Mansard Roof, 1923 by Edward Hopper

Edward Hopper wasn't popular nor famous, 1923, he was forty years old, tried a lot of things but still wasn't famous. He met his future wife, Josephine. A fellow art student in NY school of art, they were both student. She was a painter too.

She convinced him to go to Gloucester, famous place for people looking for objects, scenes to paint. She also convinced him to try watercolors. But he didn't paint pictures of the coast but Victorian Mansions.

He was really into depicting reality, of the architecture of the house. She took photographs of Hopper's scenes. He was accurate concerning the details of the house, the effect of light is essential here. The building has no symmetry but Hopper chose to depict it from an angle that would give it balance, not in a frontal way. Geometric composition which contrasts with the use of a brushstroke.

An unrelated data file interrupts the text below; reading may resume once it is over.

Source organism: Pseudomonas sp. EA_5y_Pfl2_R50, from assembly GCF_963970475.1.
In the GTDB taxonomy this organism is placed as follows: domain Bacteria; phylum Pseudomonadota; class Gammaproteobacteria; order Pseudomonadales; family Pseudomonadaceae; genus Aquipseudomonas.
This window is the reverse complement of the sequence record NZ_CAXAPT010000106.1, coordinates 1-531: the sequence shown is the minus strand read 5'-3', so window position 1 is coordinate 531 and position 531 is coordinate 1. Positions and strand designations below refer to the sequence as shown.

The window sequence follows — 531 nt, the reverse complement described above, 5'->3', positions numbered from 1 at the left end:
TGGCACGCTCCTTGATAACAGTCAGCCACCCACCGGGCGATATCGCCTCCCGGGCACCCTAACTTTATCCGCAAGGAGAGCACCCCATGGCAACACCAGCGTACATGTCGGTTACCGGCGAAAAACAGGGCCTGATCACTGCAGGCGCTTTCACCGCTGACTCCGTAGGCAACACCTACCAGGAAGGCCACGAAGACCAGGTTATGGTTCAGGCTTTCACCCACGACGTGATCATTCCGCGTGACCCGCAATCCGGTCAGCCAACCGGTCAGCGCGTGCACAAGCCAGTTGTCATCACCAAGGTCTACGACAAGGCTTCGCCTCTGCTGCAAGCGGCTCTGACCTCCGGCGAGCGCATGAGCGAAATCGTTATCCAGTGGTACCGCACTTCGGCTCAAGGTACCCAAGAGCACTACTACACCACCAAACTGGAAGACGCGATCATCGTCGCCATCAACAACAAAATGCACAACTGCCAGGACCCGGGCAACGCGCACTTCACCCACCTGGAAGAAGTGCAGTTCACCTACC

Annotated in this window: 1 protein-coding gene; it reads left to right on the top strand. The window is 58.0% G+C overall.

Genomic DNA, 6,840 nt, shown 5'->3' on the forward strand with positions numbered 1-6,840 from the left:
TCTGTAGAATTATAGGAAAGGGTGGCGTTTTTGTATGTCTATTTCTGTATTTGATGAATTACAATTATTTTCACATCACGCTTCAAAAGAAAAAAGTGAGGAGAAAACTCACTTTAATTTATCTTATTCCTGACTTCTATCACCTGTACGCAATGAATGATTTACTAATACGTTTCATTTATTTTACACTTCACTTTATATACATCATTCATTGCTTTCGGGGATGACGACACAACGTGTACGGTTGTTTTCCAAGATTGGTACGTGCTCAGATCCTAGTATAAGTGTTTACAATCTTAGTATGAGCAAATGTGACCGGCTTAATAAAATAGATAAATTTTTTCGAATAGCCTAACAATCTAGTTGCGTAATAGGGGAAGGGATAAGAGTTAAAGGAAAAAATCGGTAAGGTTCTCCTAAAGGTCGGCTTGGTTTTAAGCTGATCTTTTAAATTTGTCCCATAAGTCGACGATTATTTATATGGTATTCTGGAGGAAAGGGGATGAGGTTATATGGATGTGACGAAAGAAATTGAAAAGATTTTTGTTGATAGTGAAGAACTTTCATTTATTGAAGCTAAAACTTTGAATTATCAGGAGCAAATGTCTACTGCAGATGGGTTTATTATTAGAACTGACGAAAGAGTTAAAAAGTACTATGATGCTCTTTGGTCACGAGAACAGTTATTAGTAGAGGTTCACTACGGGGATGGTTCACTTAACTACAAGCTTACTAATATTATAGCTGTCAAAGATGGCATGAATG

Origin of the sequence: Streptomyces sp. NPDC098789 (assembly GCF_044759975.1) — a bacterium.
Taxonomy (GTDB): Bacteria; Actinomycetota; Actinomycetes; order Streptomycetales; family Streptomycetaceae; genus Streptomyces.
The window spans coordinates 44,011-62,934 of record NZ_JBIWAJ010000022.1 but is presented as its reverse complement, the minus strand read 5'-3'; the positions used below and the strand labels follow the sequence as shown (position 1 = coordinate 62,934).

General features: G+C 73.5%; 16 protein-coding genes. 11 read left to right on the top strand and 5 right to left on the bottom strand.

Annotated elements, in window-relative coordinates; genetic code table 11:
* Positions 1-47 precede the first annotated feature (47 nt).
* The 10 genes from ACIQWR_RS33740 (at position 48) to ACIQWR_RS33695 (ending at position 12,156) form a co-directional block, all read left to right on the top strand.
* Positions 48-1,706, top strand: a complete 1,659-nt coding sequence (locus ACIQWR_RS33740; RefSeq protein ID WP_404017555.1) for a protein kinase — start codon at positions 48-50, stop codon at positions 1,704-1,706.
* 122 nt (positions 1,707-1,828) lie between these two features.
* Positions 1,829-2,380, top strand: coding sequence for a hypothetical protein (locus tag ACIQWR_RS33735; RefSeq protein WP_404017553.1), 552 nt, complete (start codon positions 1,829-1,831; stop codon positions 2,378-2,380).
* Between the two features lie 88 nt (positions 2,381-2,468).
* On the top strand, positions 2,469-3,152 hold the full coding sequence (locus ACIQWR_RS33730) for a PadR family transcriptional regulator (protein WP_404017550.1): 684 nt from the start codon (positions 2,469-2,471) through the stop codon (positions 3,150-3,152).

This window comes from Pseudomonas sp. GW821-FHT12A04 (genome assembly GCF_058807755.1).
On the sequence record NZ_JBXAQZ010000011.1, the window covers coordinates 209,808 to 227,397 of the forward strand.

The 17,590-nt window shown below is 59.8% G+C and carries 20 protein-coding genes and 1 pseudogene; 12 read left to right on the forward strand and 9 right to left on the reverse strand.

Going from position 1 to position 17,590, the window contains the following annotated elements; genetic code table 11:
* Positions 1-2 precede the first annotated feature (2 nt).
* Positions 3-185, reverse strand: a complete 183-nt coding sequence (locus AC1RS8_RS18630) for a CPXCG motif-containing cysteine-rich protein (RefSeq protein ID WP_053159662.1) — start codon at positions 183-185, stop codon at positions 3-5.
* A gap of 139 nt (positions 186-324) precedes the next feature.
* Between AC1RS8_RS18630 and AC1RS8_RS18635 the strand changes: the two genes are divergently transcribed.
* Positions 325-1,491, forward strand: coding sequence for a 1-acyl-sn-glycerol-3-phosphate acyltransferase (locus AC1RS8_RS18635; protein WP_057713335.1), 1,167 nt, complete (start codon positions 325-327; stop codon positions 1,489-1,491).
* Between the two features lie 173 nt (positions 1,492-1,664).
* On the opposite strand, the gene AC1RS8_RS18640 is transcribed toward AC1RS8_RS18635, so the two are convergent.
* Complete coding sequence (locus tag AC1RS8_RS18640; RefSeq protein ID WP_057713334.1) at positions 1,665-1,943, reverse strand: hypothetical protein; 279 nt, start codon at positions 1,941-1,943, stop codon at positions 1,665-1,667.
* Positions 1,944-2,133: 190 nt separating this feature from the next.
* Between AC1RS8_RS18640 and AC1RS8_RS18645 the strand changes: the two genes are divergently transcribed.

At the time, mansions like this were seen as ugly, out of fashion, hideous and people didn't like it. They thought it was a vulgar style. Hopper was one of the first painter at this time to do paintings out of fashion as a symbol of the past. By choosing this subject, he force people to consider the changes and indeed, in 1920's there was a lot of changes: immigration, race, alcohol, gender.... A decade of profound social changes, rise of consumerism and mass entertainment: a revolution in morals. Hopper chose to side with the old America, the refusal of modern art, what reminded him of the past, the Golden Age. With this painting, Hopper was very successful, it won a prize and was purchased by the Brooklyn Museum.